The Ante-Nicene Fathers: Translations of the Writings of the Fathers down to A.D. 325 - Vol. 1

The Ante-Nicene Fathers: Translations of the Writings of the Fathers down to A.D. 325 - Vol. 1

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The Ante-Nicene Fathers: Translations of the Writings of the Fathers down to A.D. 325 - Vol. 1

The Ante-Nicene Fathers: Translations of the Writings of the Fathers down to A.D. 325 - Vol. 1

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Excerpt

[A.D. 100-200.] The Apostolic Fathers are here understood as filling up the second century of our era. Irenæus, it is true, is rather of the sub-apostolic period; but, as the disciple of Polycarp, he ought not to be dissociated from that Father's company. We thus find ourselves conducted, by this goodly fellowship of witnesses, from the times of the apostles to those of Tertullian, from the martyrs of the second persecution to those of the sixth. Those were times of heroism, not of words; an age, not of writers, but of soldiers; not of talkers, but of sufferers. Curiosity is baffled, but faith and love are fed by these scanty relics of primitive antiquity. Yet may we well be grateful for what we have. These writings come down to us as the earliest response of converted nations to the testimony of Jesus. They are primary evidences of the Canon and the credibility of the New Testament. Disappointment may be the first emotion of the student who comes down from the mount where he has dwelt in the tabernacles of evangelists and apostles: for these disciples are confessedly inferior to the masters; they speak with the voices of infirm and fallible men, and not like the New-Testament writers, with the fiery tongues of the Holy Ghost. Yet the thoughtful and loving spirit soon learns their exceeding value. For who does not close the records of St. Luke with longings to get at least a glimpse of the further history of the progress of the Gospel? What of the Church when its founders were fallen asleep? Was the Good Shepherd "always" with His little flock, according to His promise? Was the Blessed Comforter felt in His presence amid the fires of persecution? Was the Spirit of Truth really able to guide the faithful into all truth, and to keep them in the truth?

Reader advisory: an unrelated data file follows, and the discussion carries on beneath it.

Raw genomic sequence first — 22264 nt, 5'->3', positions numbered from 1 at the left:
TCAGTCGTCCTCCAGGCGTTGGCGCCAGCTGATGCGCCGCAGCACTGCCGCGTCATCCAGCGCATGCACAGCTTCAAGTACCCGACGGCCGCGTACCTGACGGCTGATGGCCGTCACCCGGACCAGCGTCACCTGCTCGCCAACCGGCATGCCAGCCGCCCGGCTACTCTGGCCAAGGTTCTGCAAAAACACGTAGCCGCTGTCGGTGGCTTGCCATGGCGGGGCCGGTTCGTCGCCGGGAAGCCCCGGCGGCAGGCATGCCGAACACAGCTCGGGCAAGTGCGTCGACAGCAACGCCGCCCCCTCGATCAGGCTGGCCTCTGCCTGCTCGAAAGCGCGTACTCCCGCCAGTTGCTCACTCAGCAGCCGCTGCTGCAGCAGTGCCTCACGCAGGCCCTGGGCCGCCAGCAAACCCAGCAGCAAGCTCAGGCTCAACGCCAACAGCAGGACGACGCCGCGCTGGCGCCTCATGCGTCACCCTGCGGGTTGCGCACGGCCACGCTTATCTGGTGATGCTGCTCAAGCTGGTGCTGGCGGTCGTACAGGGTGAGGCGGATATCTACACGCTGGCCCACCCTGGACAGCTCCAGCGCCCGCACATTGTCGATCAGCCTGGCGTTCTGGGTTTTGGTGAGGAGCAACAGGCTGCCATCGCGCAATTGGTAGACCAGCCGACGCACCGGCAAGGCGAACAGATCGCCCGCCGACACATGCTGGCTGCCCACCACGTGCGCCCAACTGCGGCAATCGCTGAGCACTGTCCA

And what had become of the disciples who were the first-fruits of the apostolic ministry? St. Paul had said, "The same commit thou to faithful men, who shall be able to teach others also." How was this injunction realized? St. Peter's touching words come to mind, "I will endeavour that ye may be able after my decease to have these things always in remembrance." Was this endeavour successfully carried out? To these natural and pious inquiries, the Apostolic Fathers, though we have a few specimens only of their. fidelity, give an emphatic reply. If the cold-hearted and critical find no charm in the simple, childlike faith which they exhibit, ennobled though it be by heroic devotion to the Master, we need not marvel. Such would probably object: "They teach me nothing; I do not relish their multiplied citations from Scripture." The answer is, "If you are familiar with Scripture, you owe it largely to these primitive witnesses to its Canon and its spirit. By their testimony we detect what is spurious, and we identify what is real. Is it nothing to find that your Bible is their Bible, your faith their faith, your Saviour their Saviour, your God their God?" Let us reflect also, that, when copies of the entire Scriptures were rare and costly, these citations were "words fitly spoken, -- apples of gold in pictures of silver." We are taught by them also that they obeyed the apostle's precept, " Let the word of Christ dwell in you richly in all wisdom; teaching and admonishing," etc. Thus they reflect the apostolic care that men should be raised up able to teach others also.

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